Posted by stating_obvious | Report as abusive

What do you mean by approval? Who approves? The right- wing conservative scum?

Posted by stating_obvious | Report as abusive

We all know what happens to a country when pushed into a corner. Look at Hitlers Germany they decide to take what they need. Russia certainly has a formable military machine quite capable of this. A lot of other disgruntled countries would be only to happy to help them.

Posted by Andrewml | Report as abusive

Pointless article, badly researched with ridiculous academic conclusions. As to the illiterate comments on here insulting the Russian people this smacks of xenophobia. I have met quite a view Russians in the last year and all so far find this tedious and western propaganda.

Posted by Moties001 | Report as abusive

@terrencegtrman wrote:

“You cannot run a country like a criminal Empire. Russia blames its problems on the West instead of recognizing world Economic Rules and Procedures for Banking and World Trade.”

thanks, I just choked on a cup of coffee.

Posted by Laster | Report as abusive

“When will Russia break?”

Russia will cry at your funeral mate.

Posted by SVGuss | Report as abusive

the article is not good overall….being no more than a collection of points….however the points themselves are mostly correct

principally that there is always a delayed reaction to change from the people of Russia who have never been able to shake off the power that their political leaders exerted over them through the use of very clever media manipulation and propaganda

sheep that know better but know that being herded is better than being slaughtered

Posted by HEREINUKRAINE | Report as abusive

Post-Putin Russia is most likely going to become even more autocratic. All the people with influence, power and money, i.e. Putin’s cronies, will not be interested in moving towards some kind of liberal democracy since they have too much to lose. Instead we’ll see some “new Putin” take over. But whoever this person is, he is almost certainly not going to be as skillful a politician as Putin or gain the same level of popularity. Which means his position is always going to be more insecure and the only way to secure his power is to move Russia closer and closer to a full-blown dictatorship.

Posted by Phobic | Report as abusive

British islands will rather drown that Russia break! Do not dream in vain!

Posted by SlavaRussia | Report as abusive

“The post-Soviet ruling class, led by President Vladimir Putin, has shifted to the gilded palaces of Moscow’s Kremlin, and has made up for not having been born to wealth by thrusting great wealth upon each other..”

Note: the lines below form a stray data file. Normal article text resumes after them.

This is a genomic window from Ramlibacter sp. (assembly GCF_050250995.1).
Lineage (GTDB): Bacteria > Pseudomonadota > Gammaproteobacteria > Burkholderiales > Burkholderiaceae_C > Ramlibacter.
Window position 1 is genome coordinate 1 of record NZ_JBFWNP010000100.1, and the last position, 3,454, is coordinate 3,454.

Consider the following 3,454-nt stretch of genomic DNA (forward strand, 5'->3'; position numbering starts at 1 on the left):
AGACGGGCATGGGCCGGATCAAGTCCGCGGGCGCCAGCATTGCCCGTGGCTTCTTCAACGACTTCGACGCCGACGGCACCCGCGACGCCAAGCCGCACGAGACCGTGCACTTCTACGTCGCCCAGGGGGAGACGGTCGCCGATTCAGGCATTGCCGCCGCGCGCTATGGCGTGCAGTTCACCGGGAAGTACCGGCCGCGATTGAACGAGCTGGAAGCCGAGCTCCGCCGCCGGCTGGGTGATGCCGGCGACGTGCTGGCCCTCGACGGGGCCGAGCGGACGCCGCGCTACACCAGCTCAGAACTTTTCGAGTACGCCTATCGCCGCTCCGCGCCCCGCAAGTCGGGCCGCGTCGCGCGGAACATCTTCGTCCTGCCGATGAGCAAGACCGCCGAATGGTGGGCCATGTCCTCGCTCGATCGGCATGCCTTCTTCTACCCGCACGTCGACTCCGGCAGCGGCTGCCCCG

Ironic propaganda, considering that The CIA GINI Index shows inequality is worse in The U.S. than in Russia.

” A tempting target for a discontented people, you would think”

Yes, you would think. Yet, our TPP loving, whistle blower imprisoning, wedding party droning, banker coddling president is still in power. Go figure.

Posted by DemandSider | Report as abusive

This old, worn out story about Russia not being free, about critics being young and promising andby association right, or that the country is in decline is not convincing. Aircraft and shipbuilding industry expanded 13% in 2015, IT exports were up 16%. Forex was $350 billion in April 2015 but today is $388 billion, agricultural exports are now larger than defense exports.. Demographic decline has been reversed in 2012-2013 period and now there is population growth, suicide rates have declinex dramatically, and society and the 4 main political parties have consolidated in front of Western expansion and hostility. Oh, and under low oil prices the leading 3 companies have posted impressive profits, unlike US shale.

Posted by elroz | Report as abusive

It’s fun to speculate on Russia and their failings and we know what they are. It is more difficult to look at the power/wealth fascism that has overtaken the US since Reagan and his following cohorts including Bush, Bush, Clinton and Clinton. Making the wealthy more wealthy and creating an angry mob is not a capability that is solely an art of the Russians.

Posted by brotherkenny4 | Report as abusive

The article mixes two subjects: the economy and public (dis)content. In this mixed up thinking the economic problems should automatically lead to an uprising.

As for the economy, even the article admits that – given its bad cards in the form of low oil prices – Russia has done reasonably well.

Given that the government has done reasonably well there is no reason for the level of discontent that would lead to an uprising – although of course the opposition will try to frame thing as such anyway.

Posted by Pastoralist | Report as abusive